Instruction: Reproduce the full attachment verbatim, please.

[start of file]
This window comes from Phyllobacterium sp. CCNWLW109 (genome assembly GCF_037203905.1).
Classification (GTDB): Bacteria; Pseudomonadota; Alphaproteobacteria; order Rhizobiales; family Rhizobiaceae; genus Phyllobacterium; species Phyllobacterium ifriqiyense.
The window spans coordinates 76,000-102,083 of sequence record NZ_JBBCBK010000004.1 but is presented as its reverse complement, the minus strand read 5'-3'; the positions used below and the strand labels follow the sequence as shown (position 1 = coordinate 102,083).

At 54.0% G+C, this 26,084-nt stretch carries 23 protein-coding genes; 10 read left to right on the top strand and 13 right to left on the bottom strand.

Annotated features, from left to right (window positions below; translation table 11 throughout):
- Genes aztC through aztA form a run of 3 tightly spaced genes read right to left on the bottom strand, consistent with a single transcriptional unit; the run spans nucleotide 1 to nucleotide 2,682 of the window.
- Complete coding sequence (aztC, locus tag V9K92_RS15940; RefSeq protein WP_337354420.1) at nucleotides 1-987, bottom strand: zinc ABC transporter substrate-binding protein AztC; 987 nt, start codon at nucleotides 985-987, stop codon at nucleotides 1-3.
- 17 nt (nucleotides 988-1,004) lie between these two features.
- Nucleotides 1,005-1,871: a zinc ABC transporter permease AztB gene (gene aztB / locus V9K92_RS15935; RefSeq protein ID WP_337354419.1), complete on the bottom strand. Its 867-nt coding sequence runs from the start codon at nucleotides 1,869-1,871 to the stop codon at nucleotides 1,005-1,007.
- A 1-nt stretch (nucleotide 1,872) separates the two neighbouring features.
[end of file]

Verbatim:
This window comes from Phyllobacterium sp. CCNWLW109 (genome assembly GCF_037203905.1).
Classification (GTDB): Bacteria; Pseudomonadota; Alphaproteobacteria; order Rhizobiales; family Rhizobiaceae; genus Phyllobacterium; species Phyllobacterium ifriqiyense.
The window spans coordinates 76,000-102,083 of sequence record NZ_JBBCBK010000004.1 but is presented as its reverse complement, the minus strand read 5'-3'; the positions used below and the strand labels follow the sequence as shown (position 1 = coordinate 102,083).

At 54.0% G+C, this 26,084-nt stretch carries 23 protein-coding genes; 10 read left to right on the top strand and 13 right to left on the bottom strand.

Annotated features, from left to right (window positions below; translation table 11 throughout):
- Genes aztC through aztA form a run of 3 tightly spaced genes read right to left on the bottom strand, consistent with a single transcriptional unit; the run spans nucleotide 1 to nucleotide 2,682 of the window.
- Complete coding sequence (aztC, locus tag V9K92_RS15940; RefSeq protein WP_337354420.1) at nucleotides 1-987, bottom strand: zinc ABC transporter substrate-binding protein AztC; 987 nt, start codon at nucleotides 985-987, stop codon at nucleotides 1-3.
- 17 nt (nucleotides 988-1,004) lie between these two features.
- Nucleotides 1,005-1,871: a zinc ABC transporter permease AztB gene (gene aztB / locus V9K92_RS15935; RefSeq protein ID WP_337354419.1), complete on the bottom strand. Its 867-nt coding sequence runs from the start codon at nucleotides 1,869-1,871 to the stop codon at nucleotides 1,005-1,007.
- A 1-nt stretch (nucleotide 1,872) separates the two neighbouring features.